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Helena A. Rodrigues
The UA's ADVANCE program, in its third year, continues to try and eradicate gender inequity within the academy.
Three years have passed since The University of Arizona landed a major National Science Foundation grant with the charge to disband gender inequity within the academy while also promoting equity across campus.
The $3.3 million, five-year "ADVANCE Institutional Transformation Award: Eradicating Subtle Discrimination in the Academy," carries a three-fold mission: to promote faculty diversity, create an equitable climate within the institution and to support women toward leadership roles and careers in science, technology, engineering and mathematics.
"There have been a lot of studies that have shown men and women have not been paid the same, and there are other inequities," said Leslie Tolbert, UA's vice president for research, graduate studies and economic development.
ADVANCE, Tolbert noted, is trying to address overt and covert instances of discrimination.
The research program addresses the disproportionate number of women in leadership positions in higher education and also in science, technology, engineering and mathematics, or STEM, disciplines. Recent research also has indicated that subtle discrimination can affect a person's physical and mental health and reduce productivity.
"We all carry various kinds of bias," Tolbert said. "You can't eradicate it, but you can make us all aware of it so that we can work against these innate, unfair biases."
Tolbert, who serves as the principal investigator on the grant, said women tend to enter positions of leadership in lower rates than men and tend to leave positions at a higher rate. These are issues the UA has been aware of "for a long time," she added.
In describing the program, the National Science Foundation reported on its Web site that the "destructive role played by subtle discrimination is becoming well-understood. Without intervention, an overly homogeneous culture tends to reproduce itself through the operation of unsuspected biases."
The problem, the agency continued is that even "well-intentioned interventions may be thwarted by subtle discrimination."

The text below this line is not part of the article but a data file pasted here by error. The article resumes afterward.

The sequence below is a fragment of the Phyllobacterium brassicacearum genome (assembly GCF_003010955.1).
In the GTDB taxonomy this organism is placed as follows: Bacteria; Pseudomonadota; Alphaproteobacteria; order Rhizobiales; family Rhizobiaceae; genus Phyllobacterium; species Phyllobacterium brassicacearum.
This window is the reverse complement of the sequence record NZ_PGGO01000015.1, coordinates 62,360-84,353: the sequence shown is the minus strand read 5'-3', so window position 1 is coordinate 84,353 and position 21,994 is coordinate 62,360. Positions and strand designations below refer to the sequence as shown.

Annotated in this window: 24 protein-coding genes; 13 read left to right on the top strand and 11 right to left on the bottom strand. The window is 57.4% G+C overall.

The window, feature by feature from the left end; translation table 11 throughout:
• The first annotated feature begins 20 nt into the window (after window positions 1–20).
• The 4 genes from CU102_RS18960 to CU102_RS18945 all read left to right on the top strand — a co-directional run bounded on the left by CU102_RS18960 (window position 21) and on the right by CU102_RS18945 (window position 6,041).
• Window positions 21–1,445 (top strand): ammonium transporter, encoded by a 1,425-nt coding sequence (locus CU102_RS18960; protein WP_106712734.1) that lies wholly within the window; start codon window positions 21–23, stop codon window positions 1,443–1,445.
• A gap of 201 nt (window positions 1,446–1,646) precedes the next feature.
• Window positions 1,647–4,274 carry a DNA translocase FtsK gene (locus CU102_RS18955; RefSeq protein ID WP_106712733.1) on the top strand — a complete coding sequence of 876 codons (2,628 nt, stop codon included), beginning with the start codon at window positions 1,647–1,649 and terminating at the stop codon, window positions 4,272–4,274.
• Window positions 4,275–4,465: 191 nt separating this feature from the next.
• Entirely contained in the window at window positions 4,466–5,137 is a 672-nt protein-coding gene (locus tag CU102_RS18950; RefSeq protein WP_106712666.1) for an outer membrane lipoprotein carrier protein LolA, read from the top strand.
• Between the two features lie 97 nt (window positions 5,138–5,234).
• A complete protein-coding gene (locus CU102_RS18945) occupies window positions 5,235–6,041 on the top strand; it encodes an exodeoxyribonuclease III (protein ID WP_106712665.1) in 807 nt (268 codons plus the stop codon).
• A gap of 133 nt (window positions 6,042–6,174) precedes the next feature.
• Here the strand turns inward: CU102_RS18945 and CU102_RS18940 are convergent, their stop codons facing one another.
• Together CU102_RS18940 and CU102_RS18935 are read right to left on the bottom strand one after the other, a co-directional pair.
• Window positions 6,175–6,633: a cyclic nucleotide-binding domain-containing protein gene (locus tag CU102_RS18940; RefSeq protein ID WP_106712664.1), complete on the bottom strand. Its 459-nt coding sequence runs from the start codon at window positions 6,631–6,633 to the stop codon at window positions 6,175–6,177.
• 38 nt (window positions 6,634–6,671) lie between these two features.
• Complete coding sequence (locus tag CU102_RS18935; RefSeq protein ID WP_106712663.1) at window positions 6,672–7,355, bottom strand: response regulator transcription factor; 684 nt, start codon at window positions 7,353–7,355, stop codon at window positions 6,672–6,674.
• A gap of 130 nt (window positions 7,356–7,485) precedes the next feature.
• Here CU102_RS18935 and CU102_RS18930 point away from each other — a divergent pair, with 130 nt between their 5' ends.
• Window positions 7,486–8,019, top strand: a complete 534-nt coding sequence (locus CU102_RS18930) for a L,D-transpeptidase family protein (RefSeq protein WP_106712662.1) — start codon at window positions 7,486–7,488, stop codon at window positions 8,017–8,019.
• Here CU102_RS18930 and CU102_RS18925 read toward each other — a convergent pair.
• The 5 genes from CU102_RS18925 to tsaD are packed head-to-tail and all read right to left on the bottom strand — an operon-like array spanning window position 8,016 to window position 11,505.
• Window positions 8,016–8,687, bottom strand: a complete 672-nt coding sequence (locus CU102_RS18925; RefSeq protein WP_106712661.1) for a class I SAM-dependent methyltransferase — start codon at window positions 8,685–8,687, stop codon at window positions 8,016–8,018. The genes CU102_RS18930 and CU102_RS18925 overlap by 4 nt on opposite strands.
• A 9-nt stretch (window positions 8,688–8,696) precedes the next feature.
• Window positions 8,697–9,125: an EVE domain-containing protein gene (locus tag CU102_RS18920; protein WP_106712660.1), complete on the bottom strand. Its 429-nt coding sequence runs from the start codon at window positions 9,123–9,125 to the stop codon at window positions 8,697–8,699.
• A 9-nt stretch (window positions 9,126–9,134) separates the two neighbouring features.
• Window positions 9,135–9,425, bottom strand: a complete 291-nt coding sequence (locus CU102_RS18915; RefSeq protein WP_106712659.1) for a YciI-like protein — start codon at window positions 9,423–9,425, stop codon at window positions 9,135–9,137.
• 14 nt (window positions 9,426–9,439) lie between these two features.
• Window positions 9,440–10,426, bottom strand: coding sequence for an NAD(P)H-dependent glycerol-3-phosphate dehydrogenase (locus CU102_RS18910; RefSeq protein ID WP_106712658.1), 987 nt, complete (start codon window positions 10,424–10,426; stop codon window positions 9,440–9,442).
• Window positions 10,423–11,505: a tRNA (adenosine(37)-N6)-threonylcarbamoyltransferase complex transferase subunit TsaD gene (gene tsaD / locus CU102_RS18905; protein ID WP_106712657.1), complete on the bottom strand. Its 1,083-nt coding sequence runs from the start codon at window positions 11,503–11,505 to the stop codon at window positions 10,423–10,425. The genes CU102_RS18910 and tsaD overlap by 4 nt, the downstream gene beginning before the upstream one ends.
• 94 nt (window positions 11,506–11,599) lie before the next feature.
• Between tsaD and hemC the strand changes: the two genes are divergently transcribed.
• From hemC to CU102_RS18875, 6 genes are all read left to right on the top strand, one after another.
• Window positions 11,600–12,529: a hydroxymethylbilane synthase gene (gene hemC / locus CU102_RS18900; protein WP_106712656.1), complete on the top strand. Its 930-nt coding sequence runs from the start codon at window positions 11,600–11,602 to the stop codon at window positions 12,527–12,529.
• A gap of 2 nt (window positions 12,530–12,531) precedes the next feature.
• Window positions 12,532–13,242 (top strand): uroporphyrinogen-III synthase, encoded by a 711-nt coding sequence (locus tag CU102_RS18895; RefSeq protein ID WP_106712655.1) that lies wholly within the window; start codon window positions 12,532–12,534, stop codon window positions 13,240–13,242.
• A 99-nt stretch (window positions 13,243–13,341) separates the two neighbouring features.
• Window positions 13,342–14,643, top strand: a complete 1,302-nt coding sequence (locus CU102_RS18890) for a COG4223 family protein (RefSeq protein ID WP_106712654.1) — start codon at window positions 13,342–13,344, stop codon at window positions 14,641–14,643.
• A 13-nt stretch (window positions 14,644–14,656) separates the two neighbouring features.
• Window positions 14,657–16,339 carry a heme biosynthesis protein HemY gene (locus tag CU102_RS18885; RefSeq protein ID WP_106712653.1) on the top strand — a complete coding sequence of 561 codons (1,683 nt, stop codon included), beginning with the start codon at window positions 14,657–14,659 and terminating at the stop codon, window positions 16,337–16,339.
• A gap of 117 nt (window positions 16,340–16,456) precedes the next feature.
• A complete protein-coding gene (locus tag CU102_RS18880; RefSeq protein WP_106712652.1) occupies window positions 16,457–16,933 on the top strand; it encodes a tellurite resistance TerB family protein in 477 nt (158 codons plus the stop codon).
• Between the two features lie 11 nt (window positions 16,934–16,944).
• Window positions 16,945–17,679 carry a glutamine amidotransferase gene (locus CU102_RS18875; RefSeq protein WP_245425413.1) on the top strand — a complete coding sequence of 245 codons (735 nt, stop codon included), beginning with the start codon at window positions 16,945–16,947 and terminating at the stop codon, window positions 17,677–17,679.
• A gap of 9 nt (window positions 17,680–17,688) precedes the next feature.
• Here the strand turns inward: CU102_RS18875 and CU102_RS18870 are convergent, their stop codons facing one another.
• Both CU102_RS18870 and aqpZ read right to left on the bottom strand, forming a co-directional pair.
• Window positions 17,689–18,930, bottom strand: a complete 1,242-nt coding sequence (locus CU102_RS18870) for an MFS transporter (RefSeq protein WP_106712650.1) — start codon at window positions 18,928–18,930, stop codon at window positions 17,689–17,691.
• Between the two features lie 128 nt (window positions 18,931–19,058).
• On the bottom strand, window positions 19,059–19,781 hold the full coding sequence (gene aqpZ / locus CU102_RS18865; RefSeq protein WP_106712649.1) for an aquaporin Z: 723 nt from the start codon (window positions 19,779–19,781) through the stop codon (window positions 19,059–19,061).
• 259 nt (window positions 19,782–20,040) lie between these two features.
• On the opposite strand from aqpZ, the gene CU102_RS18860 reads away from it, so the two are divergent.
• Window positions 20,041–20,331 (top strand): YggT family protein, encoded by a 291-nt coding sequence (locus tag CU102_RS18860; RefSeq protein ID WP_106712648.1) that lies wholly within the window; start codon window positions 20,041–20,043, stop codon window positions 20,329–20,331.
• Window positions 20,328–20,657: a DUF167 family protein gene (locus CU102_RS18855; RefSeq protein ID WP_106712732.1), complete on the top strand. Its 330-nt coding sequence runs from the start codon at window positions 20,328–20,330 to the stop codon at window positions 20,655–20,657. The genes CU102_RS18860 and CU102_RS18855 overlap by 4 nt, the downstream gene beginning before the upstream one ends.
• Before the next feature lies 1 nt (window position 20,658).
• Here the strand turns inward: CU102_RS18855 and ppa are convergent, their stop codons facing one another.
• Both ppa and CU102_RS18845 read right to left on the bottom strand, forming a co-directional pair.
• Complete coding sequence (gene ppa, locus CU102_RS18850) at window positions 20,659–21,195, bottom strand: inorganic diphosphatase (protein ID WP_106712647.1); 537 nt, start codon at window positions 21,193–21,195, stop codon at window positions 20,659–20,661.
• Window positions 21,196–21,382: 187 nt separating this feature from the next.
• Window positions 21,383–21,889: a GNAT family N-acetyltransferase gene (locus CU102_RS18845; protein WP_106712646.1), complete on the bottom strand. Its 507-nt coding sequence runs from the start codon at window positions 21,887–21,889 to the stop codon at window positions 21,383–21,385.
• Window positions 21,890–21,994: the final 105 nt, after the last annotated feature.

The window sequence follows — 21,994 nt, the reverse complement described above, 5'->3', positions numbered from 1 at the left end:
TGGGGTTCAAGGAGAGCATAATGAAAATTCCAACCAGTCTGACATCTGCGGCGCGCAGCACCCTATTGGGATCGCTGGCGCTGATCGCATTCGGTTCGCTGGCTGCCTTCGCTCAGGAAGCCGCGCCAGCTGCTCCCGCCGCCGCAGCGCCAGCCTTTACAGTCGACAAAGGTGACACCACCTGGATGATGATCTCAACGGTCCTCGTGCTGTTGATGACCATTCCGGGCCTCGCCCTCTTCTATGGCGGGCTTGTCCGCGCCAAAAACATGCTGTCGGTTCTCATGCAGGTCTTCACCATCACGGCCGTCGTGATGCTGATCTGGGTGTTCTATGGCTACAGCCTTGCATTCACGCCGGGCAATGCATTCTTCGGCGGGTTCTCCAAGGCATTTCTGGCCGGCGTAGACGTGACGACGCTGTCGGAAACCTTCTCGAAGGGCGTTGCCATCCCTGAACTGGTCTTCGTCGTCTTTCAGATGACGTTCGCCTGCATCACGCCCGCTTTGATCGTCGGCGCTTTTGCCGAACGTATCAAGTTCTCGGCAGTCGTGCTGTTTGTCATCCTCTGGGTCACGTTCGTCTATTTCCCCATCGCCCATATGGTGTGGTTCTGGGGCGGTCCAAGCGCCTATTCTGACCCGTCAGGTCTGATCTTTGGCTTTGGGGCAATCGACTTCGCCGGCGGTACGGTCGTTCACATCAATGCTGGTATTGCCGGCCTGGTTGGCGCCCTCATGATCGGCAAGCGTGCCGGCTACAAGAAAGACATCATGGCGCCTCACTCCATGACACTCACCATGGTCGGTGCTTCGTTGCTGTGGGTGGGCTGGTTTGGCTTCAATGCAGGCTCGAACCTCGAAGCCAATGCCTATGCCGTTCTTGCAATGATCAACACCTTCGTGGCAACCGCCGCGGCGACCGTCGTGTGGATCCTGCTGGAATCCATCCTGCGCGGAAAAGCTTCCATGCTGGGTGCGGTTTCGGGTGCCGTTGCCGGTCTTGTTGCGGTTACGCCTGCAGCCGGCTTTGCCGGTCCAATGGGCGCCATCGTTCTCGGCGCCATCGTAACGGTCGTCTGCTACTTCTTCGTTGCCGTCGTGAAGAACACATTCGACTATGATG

Attacking Gender Equity, Institution-wide
ADVANCE, which is coordinated by the UA's Center for Research on Equity and Opportunity, deals with discrimination through programs, services, practices and expectations.
That involves addressing issues related to hiring and the evaluation process of faculty and administrators, mentorship opportunities, unconscious bias, the campus climate and, overall, diversity.
"We believe there is equal availability of men and women at the graduate and post-doctoral level, but when we look at the faculty, we don't see the same representation of women," said Helena A. Rodrigues, project director of ADVANCE at the UA, said adding that it is an "honor" for the UA to have an ADVANCE grant.
"But it's more about being fair," she said, noting that research can be expanded by having a more diverse set of minds and experiences.
Numerous UA units and programs have assessed and addressed women's needs. They include the Commission on the Status of Women, Millennium Project and GRACE Project, the Southwest Institute for Research on Women and the gender and women's studies department.
But prior to ADVANCE, the UA did not have a sustained, administrative-level initiative meant to curtail instances of gender inequity within the context of hires, promotions and campus climate, Tolbert said.
"We're building equity into the system so that it is something you have to deal with every time," Tolbert said, adding that Web-based features are being developed to aid in improving equity.
One feature is being developed for administrators during the hiring process. The program would alert administrators to the lack of diverse representation in the applicant pool, while another Web-based resource would aid faculty in ways they can improve their environments.
"We want to see in five or 10 years from now that we have more women in STEM, more women being hired and who stay," she added. "Also, we want to have made the climate a place where women can thrive."
Aiding Researchers Now for Future Equity
While certain services continue to be developed to that end, the ADVANCE program has been and continues to support a range of activities on campus.